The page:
Response to Reply #4
8. Could think of it as prevention
and the benefits would likely outweigh the costs possibly.
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Freddie Stubbs Donating Member (1000+ posts) Send PM | Profile | Ignore Thu Jan-27-11 11:27 AM
Response to Original message
7. Why not raise the cost of premiums for smokers to cover the cost of tobacco-cessation treatment?
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SoCalDem Donating Member (1000+ posts) Send PM | Profile | Ignore Thu Jan-27-11 11:31 AM
Response to Reply #7
9. and let's also track who orders pizza & goes to donut shoppes
Edited on Thu Jan-27-11 11:32 AM by SoCalDem
let's charge them more if they are overweight...heart attacks & diabetes run rampant in those environs, dontchaknow?

and why not charge more for people with children? children get taken to the doctor a LOT..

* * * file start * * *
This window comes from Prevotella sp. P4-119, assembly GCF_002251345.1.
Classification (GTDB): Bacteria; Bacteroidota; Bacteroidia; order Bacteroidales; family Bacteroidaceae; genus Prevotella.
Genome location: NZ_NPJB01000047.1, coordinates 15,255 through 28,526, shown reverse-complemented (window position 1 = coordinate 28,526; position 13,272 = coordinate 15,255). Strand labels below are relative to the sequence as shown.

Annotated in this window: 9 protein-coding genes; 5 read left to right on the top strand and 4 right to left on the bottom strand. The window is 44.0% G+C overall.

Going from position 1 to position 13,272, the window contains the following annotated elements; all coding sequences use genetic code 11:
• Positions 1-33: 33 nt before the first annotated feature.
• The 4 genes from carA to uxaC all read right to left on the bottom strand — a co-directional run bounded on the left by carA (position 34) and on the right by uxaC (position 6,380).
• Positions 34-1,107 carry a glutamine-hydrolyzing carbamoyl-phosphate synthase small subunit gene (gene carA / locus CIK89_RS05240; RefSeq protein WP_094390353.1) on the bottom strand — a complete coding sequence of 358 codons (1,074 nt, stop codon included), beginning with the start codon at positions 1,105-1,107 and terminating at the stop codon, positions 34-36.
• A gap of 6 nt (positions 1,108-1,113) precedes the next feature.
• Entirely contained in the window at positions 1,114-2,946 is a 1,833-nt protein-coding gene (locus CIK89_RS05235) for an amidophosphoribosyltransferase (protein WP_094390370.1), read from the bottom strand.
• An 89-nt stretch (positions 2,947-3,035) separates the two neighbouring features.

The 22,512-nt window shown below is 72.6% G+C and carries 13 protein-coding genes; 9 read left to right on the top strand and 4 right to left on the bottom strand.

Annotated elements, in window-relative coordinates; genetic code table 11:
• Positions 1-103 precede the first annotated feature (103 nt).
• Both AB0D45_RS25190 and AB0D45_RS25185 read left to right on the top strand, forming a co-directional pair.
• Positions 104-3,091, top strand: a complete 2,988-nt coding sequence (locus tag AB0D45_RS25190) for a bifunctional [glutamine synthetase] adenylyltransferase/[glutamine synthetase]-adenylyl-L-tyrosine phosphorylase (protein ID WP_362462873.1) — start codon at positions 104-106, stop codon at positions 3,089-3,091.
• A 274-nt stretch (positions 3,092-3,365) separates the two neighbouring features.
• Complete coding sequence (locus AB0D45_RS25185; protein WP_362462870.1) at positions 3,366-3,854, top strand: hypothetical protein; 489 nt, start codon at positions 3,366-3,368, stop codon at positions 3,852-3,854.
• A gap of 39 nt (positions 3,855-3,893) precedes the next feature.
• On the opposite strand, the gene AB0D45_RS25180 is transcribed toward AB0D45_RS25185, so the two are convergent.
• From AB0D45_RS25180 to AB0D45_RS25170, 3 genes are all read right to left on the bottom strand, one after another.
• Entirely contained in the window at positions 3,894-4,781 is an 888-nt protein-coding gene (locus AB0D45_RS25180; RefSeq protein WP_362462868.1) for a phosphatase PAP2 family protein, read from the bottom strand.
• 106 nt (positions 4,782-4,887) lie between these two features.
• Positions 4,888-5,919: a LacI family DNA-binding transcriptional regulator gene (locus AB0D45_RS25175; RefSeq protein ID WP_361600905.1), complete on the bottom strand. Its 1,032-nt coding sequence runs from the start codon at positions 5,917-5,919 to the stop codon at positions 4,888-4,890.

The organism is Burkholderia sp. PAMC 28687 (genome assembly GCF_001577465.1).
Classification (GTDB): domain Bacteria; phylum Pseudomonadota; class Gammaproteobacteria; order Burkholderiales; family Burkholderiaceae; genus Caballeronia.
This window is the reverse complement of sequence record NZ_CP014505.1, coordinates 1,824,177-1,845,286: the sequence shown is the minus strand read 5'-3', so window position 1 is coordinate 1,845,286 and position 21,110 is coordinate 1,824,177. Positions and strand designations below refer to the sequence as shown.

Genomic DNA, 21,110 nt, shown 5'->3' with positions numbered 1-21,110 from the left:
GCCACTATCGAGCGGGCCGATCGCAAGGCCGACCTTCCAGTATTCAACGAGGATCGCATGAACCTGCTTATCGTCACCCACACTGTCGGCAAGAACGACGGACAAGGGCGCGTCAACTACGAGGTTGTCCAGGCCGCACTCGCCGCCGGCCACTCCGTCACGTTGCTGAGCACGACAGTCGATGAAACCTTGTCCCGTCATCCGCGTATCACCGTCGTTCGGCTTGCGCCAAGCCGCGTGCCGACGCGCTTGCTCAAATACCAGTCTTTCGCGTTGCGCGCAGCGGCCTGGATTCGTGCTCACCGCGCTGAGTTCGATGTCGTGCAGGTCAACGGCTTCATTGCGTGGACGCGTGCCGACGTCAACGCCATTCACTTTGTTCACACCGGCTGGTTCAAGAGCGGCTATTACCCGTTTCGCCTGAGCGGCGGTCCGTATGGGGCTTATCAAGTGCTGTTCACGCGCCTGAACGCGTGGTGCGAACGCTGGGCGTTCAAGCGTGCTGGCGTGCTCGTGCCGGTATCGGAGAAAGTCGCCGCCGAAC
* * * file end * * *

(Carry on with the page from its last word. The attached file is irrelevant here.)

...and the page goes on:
and why not charge more for people who play a sport.. I sure don't want MY premiums going up to pay for those shin-splints, sprained ankles, blown-out knees..

I mean really ! :eyes:






:sarcasm:------->just in case
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Freddie Stubbs Donating Member (1000+ posts) Send PM | Profile | Ignore Thu Jan-27-11 03:45 PM
Response to Reply #9
19. Some insurers already are charging more for obese patients
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Kalyke Donating Member (1000+ posts) Send PM | Profile | Ignore Thu Jan-27-11 11:47 AM
Response to Reply #7
13. Because smokers already pay more.
Duh.
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Freddie Stubbs Donating Member (1000+ posts) Send PM | Profile | Ignore Thu Jan-27-11 03:41 PM
Response to Reply #13
18. How much more? Enough to pay for tobacco-cessation treatments
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dkofos Donating Member (1000+ posts) Send PM | Profile | Ignore Thu Jan-27-11 11:42 AM
Response to Original message
10. You would think in the long run it would save them billions.
But I guess what they will say is DENIED, YOU SMOKED!!